Percocet contains the opiate oxycodone, which is considered a short-acting drug with a half-life of 3-5 hours, the journal Clinical & Translational Oncology reports. Drug withdrawal begins when a substance loses effectiveness in the body and stops actively working. In the case of Percocet then, withdrawal begins within 6-10 hours on average.
Opioid withdrawal syndrome can be difficult, and it is not recommended to stop taking a drug like Percocet suddenly, or “cold turkey.” The makers of Percocet, Endo Pharmaceuticals, warn that regular use of the drug for more than a few weeks (even when taken exactly as directed for medical purposes) can create dependence, which requires that the drug be slowly weaned off to avoid withdrawal symptoms.
Percocet detox typically follows the following symptom timeline:
Most physical symptoms peak during this time, including:
- Joint and back pain
- Dry mouth
- Dilated pupils
- Racing heart rate
- High blood pressure
- Shallow breathing
- Muscle weakness
Typically, most symptoms will wane at this point, although some symptoms may remain and persist for a few weeks or months, including:
- Trouble feeling pleasure
- Emotional numbness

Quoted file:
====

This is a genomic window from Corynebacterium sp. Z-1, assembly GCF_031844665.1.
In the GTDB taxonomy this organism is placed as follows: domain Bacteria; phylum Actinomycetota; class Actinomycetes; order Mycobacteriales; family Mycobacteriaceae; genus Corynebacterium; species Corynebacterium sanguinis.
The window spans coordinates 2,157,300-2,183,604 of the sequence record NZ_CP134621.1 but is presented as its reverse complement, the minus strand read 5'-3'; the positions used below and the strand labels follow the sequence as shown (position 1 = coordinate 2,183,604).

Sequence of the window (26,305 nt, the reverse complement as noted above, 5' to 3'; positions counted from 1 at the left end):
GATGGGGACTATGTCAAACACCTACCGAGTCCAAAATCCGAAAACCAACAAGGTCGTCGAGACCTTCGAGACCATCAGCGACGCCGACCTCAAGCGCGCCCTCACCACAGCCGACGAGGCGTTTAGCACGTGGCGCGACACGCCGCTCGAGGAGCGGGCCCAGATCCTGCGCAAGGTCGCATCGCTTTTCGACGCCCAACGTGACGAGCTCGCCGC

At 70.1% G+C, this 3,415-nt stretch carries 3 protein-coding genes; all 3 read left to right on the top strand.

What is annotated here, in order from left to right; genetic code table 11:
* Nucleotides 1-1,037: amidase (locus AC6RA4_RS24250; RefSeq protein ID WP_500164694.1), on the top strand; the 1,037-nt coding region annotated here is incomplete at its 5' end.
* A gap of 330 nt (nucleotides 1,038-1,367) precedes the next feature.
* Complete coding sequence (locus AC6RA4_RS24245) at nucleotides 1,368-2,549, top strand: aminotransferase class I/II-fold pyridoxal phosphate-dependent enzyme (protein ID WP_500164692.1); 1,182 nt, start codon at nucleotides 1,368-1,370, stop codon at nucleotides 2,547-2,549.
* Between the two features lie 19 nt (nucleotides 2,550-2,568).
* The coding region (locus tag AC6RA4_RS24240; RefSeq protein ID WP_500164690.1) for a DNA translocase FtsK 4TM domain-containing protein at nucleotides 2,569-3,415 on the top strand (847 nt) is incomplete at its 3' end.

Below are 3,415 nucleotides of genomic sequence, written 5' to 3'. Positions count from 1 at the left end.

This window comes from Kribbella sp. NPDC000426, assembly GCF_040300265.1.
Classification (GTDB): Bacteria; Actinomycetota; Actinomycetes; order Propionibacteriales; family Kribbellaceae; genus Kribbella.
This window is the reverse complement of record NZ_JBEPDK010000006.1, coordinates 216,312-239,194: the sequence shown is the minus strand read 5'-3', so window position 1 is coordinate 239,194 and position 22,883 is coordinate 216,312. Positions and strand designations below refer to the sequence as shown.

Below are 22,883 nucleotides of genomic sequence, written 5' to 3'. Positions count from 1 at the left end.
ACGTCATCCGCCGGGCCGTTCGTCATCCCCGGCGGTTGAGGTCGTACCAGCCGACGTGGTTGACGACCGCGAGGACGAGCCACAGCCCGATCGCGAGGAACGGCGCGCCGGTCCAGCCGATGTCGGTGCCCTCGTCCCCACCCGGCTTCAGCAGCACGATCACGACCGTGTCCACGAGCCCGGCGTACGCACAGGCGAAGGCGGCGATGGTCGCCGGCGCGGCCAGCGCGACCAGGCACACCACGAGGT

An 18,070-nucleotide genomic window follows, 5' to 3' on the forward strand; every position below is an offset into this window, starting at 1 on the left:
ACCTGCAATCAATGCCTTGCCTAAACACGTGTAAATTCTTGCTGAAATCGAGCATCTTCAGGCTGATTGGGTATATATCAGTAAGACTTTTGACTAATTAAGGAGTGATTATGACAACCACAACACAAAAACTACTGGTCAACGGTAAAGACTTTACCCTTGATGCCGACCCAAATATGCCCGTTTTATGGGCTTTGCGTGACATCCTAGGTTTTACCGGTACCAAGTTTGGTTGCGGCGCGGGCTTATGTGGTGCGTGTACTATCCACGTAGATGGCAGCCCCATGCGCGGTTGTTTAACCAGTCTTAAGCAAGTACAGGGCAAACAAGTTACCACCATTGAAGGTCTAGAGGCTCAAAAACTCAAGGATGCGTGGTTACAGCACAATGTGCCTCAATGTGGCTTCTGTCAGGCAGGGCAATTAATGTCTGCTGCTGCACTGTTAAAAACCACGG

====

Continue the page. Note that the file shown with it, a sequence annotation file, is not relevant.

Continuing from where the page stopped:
- Sleep difficulties
- Weight fluctuations
- Memory and concentration issues
On average, detox typically lasts 5-7 days and sometimes up to 10 days for Percocet. Several factors can influence the severity and duration of Percocet withdrawal, however. Abuse of any other substances like other drugs or alcohol can impact withdrawal as can medical or mental health conditions that may co-occur. Genetics, biology, and environmental factors can impact how significant a person’s dependence on Percocet may be, which in turn influences withdrawal. Percocet withdrawal may be unpredictable and uncomfortable, and for this reason, medical detox is deemed the safest and most secure route to get off the drug.
In addition, medications are often used during opioid withdrawal that affect the overall detox timeline. If replacement medications are used, a complete detox, in which the person has no opioids in their system, may not occur for months or even years.
Safety of Medical Detox